In his response to the partial answer and supporting brief, Smith reiterates his substantive concerns regarding his removal from the work-release program and the lack of notice and a hearing relating to his parole violations. (Doc. No. 13.) With respect to the exhaustion issue raised by Respondents, Smith states: "Petitioner was forced to file said Petition with the District Court simply because he had been in Custody over 60 days in Dauphin County Prison and needed help. Having stated such, Petitioner tried to exhaust all available remedies, thru letters and post trial motions, yet never heard a thing." (Doc. No. 13, at 3.)


As a preliminary matter, the Court must address whether petition now before it has been rendered moot by events post-dating the filing of the petition. See In re Surrick, 388 F.3d 224 (3d Cir. 2003) ("[T]he central question of all mootness problems is whether changes in circumstances that prevailed at the beginning of the litigation have forestalled any occasion for meaningful relief.") (quoting Jersey Cent. Power & Light Co. v. State of N.J., 772 F.2d 35, 39 (3d Cir. 1985)). Smith's challenge lies with the purportedly improper transfer from the work-release camp to the prison itself and his continued detention at that location. (See Doc. No. 1.) Since this action was initiated, the Dauphin County Court of Common Pleas held a hearing on several motions filed by Smith challenging the legality of his transfer from the work-release program and requesting a custodial change. (Doc. No. 1, at 3; see also Doc. Nos. 12-3, at 15-16, 31; 12-4.) The state court denied as moot the request for custodial change because Smith had been returned to the work-release camp. (Doc. No. 12-2, at 3) ("The Petition for Custodial Change was moot because Smith already had been returned to the Work-release Center."); (see also Doc. No. 13, at 8) (showing Smith's return address to be the Dauphin County work-release center).*fn3 It appears that Smith has obtained the relief he sought in his habeas petition, as he is no longer in the Dauphin County Prison, which would render the instant matter moot; however, in an abundance of caution and because Smith's reference to his "sentencing order" and "release . . . from custody" at the conclusion of his motion may arguably mean release from any kind of custody, including any term of parole or probation, the Court will address the merits of Respondents' "partial answer" and consider whether Smith has exhausted his state remedies.*fn4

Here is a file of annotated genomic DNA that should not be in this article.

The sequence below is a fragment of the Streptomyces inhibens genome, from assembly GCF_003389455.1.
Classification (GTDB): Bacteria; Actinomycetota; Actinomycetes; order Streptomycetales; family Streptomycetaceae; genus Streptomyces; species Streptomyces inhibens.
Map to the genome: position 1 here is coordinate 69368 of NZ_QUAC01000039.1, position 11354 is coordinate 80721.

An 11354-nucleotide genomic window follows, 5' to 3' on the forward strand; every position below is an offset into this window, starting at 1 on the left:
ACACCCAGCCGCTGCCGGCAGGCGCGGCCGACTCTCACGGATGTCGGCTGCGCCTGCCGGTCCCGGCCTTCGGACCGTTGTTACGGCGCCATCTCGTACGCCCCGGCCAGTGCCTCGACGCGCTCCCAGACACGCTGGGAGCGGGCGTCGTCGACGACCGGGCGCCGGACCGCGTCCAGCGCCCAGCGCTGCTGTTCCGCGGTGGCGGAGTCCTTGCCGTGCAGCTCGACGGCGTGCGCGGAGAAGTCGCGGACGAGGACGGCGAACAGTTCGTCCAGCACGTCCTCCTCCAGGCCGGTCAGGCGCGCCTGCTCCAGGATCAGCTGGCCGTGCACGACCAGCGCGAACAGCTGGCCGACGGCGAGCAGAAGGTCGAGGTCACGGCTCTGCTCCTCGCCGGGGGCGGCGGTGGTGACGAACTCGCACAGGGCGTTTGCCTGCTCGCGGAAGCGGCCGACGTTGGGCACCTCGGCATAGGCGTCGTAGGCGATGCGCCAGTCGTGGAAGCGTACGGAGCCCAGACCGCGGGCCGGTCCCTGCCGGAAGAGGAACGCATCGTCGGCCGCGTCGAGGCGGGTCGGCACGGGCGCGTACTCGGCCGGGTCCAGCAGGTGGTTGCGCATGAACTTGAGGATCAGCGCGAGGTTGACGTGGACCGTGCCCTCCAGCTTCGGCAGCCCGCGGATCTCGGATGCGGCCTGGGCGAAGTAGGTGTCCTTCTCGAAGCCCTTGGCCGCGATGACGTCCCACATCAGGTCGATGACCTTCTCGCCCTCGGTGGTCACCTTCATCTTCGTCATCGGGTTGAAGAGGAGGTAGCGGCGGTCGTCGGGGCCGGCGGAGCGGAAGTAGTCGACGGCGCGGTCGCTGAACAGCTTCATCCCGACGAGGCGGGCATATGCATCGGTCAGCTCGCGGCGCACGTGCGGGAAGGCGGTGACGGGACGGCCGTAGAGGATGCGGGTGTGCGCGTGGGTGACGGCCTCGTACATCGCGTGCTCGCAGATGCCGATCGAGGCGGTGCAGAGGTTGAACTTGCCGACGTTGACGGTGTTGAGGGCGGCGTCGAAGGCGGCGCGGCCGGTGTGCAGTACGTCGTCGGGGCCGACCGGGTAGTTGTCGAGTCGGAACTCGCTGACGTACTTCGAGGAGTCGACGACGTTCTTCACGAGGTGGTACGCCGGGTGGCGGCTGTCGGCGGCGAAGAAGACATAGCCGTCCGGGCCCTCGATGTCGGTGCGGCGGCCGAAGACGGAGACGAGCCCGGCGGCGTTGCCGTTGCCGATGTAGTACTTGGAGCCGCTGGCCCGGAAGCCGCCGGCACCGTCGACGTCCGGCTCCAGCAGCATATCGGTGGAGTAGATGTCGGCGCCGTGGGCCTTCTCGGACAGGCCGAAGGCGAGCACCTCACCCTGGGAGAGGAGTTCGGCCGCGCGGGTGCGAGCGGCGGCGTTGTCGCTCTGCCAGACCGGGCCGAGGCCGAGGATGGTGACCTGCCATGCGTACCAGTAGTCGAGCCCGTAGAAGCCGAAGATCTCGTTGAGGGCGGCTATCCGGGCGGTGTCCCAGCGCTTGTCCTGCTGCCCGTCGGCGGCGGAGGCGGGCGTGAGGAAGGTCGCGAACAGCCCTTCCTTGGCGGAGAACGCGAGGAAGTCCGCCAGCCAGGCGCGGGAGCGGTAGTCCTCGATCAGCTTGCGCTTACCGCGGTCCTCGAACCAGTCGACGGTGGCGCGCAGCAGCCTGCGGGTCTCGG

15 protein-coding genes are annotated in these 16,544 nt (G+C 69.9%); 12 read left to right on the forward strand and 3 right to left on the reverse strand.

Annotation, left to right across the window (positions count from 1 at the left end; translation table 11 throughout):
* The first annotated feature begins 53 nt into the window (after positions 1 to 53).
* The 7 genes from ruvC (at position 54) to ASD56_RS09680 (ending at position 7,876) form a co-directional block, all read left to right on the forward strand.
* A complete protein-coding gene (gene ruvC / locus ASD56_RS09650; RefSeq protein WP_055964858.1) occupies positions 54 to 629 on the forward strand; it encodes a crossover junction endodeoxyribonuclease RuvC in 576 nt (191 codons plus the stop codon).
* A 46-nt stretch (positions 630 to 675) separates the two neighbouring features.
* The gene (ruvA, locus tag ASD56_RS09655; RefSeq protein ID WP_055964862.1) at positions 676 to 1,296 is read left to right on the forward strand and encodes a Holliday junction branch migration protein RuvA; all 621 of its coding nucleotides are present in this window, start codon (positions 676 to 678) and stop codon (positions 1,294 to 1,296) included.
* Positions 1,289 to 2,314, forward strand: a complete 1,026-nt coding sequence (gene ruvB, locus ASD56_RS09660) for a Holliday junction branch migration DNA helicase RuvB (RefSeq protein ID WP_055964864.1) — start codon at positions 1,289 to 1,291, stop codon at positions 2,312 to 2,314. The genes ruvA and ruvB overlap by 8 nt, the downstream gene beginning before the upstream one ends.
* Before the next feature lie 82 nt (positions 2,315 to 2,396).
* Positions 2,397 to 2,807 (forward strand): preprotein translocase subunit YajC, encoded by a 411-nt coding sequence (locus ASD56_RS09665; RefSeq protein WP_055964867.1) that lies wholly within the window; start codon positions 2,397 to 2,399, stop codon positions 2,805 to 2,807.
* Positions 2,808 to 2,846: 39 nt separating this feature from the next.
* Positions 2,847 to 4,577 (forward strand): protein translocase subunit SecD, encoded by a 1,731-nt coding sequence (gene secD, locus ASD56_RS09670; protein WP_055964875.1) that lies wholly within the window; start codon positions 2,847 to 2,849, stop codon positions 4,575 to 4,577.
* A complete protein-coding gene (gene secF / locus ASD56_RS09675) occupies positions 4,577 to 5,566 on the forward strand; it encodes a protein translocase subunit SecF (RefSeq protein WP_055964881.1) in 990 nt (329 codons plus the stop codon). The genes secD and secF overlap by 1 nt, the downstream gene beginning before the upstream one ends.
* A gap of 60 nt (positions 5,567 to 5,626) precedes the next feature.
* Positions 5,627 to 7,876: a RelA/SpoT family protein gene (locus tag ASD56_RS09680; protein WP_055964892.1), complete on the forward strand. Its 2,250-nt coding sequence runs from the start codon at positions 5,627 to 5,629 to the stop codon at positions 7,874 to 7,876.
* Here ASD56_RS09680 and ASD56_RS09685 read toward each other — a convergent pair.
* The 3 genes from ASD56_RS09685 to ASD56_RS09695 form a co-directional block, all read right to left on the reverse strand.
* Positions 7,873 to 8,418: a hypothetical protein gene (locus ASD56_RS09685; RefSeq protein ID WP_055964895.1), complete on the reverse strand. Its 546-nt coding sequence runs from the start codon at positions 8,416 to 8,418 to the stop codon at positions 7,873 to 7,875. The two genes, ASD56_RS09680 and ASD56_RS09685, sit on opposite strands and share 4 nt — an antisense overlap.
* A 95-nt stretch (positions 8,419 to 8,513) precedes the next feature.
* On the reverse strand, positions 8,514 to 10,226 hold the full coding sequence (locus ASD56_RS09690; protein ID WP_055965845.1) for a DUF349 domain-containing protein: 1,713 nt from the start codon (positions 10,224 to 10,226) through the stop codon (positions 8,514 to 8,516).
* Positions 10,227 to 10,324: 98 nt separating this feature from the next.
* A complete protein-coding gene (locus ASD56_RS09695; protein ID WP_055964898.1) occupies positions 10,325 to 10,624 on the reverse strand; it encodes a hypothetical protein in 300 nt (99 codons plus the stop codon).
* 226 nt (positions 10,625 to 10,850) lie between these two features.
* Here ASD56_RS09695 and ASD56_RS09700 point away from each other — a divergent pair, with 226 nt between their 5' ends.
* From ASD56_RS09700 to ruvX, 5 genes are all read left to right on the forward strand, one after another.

Congress has made clear that habeas corpus relief cannot be granted unless all available state remedies have been exhausted, or there is an absence of available state corrective process, or circumstances exist that render such process ineffective to protect the rights of the applicant. See 28 U.S.C. § 2254(b)(1). A state prisoner exhausts state remedies by giving the "state courts one full opportunity to resolve any constitutional issues by invoking one complete round of the state's established appellate review process." O'Sullivan v. Boerckel, 526 U.S. 838, 844-45 (1999).

The exhaustion requirement gives states "the opportunity to pass upon and correct alleged violations of its prisoners' federal rights." Baldwin v. Reese, 541 U.S. 27, 29 (2004) (quotations omitted). "To provide the [s]tate with the necessary 'opportunity,' the prisoner must 'fairly present' his claim in each appropriate state court[,] . . . thereby alerting that court to the federal nature of the claim." Id. Fair presentation "requires that the claim brought in federal court be the substantial equivalent of that presented to the state courts. Both the legal theory and the facts underpinning the federal claim must have been presented to the state courts, and the same method of legal ...